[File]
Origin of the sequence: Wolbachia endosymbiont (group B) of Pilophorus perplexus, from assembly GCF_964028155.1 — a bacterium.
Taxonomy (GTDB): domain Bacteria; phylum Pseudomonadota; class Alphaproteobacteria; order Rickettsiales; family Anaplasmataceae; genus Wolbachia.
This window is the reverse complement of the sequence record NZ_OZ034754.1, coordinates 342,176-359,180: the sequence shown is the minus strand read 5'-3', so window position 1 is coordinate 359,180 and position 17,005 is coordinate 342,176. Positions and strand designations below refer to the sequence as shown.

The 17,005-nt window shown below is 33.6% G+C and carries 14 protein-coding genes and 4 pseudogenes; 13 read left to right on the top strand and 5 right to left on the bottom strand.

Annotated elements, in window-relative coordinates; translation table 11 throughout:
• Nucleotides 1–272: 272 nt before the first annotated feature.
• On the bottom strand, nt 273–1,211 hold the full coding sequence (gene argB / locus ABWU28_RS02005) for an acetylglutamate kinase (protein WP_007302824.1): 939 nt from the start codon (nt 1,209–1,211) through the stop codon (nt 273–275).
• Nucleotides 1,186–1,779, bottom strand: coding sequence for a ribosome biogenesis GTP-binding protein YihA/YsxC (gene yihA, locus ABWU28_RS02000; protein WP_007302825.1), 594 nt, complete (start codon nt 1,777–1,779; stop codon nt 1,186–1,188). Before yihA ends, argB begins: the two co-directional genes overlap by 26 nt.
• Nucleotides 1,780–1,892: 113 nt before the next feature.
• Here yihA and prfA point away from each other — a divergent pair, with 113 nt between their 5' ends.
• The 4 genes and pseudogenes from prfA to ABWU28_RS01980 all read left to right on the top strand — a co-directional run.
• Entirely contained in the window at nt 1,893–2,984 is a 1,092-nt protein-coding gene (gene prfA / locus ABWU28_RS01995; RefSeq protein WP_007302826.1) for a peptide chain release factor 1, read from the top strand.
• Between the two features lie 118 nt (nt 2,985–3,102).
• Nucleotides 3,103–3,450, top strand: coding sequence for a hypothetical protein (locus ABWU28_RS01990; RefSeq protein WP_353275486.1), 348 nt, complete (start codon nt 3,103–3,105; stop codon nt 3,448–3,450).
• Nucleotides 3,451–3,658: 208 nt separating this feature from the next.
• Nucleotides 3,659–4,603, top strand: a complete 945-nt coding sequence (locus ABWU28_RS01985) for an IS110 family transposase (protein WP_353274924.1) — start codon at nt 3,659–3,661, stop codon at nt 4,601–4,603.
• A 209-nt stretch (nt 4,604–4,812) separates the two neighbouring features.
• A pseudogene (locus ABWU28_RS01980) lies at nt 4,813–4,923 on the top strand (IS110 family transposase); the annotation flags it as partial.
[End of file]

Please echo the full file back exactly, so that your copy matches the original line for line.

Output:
Origin of the sequence: Wolbachia endosymbiont (group B) of Pilophorus perplexus, from assembly GCF_964028155.1 — a bacterium.
Taxonomy (GTDB): domain Bacteria; phylum Pseudomonadota; class Alphaproteobacteria; order Rickettsiales; family Anaplasmataceae; genus Wolbachia.
This window is the reverse complement of the sequence record NZ_OZ034754.1, coordinates 342,176-359,180: the sequence shown is the minus strand read 5'-3', so window position 1 is coordinate 359,180 and position 17,005 is coordinate 342,176. Positions and strand designations below refer to the sequence as shown.

The 17,005-nt window shown below is 33.6% G+C and carries 14 protein-coding genes and 4 pseudogenes; 13 read left to right on the top strand and 5 right to left on the bottom strand.

Annotated elements, in window-relative coordinates; translation table 11 throughout:
• Nucleotides 1–272: 272 nt before the first annotated feature.
• On the bottom strand, nt 273–1,211 hold the full coding sequence (gene argB / locus ABWU28_RS02005) for an acetylglutamate kinase (protein WP_007302824.1): 939 nt from the start codon (nt 1,209–1,211) through the stop codon (nt 273–275).
• Nucleotides 1,186–1,779, bottom strand: coding sequence for a ribosome biogenesis GTP-binding protein YihA/YsxC (gene yihA, locus ABWU28_RS02000; protein WP_007302825.1), 594 nt, complete (start codon nt 1,777–1,779; stop codon nt 1,186–1,188). Before yihA ends, argB begins: the two co-directional genes overlap by 26 nt.
• Nucleotides 1,780–1,892: 113 nt before the next feature.
• Here yihA and prfA point away from each other — a divergent pair, with 113 nt between their 5' ends.
• The 4 genes and pseudogenes from prfA to ABWU28_RS01980 all read left to right on the top strand — a co-directional run.
• Entirely contained in the window at nt 1,893–2,984 is a 1,092-nt protein-coding gene (gene prfA / locus ABWU28_RS01995; RefSeq protein WP_007302826.1) for a peptide chain release factor 1, read from the top strand.
• Between the two features lie 118 nt (nt 2,985–3,102).
• Nucleotides 3,103–3,450, top strand: coding sequence for a hypothetical protein (locus ABWU28_RS01990; RefSeq protein WP_353275486.1), 348 nt, complete (start codon nt 3,103–3,105; stop codon nt 3,448–3,450).
• Nucleotides 3,451–3,658: 208 nt separating this feature from the next.
• Nucleotides 3,659–4,603, top strand: a complete 945-nt coding sequence (locus ABWU28_RS01985) for an IS110 family transposase (protein WP_353274924.1) — start codon at nt 3,659–3,661, stop codon at nt 4,601–4,603.
• A 209-nt stretch (nt 4,604–4,812) separates the two neighbouring features.
• A pseudogene (locus ABWU28_RS01980) lies at nt 4,813–4,923 on the top strand (IS110 family transposase); the annotation flags it as partial.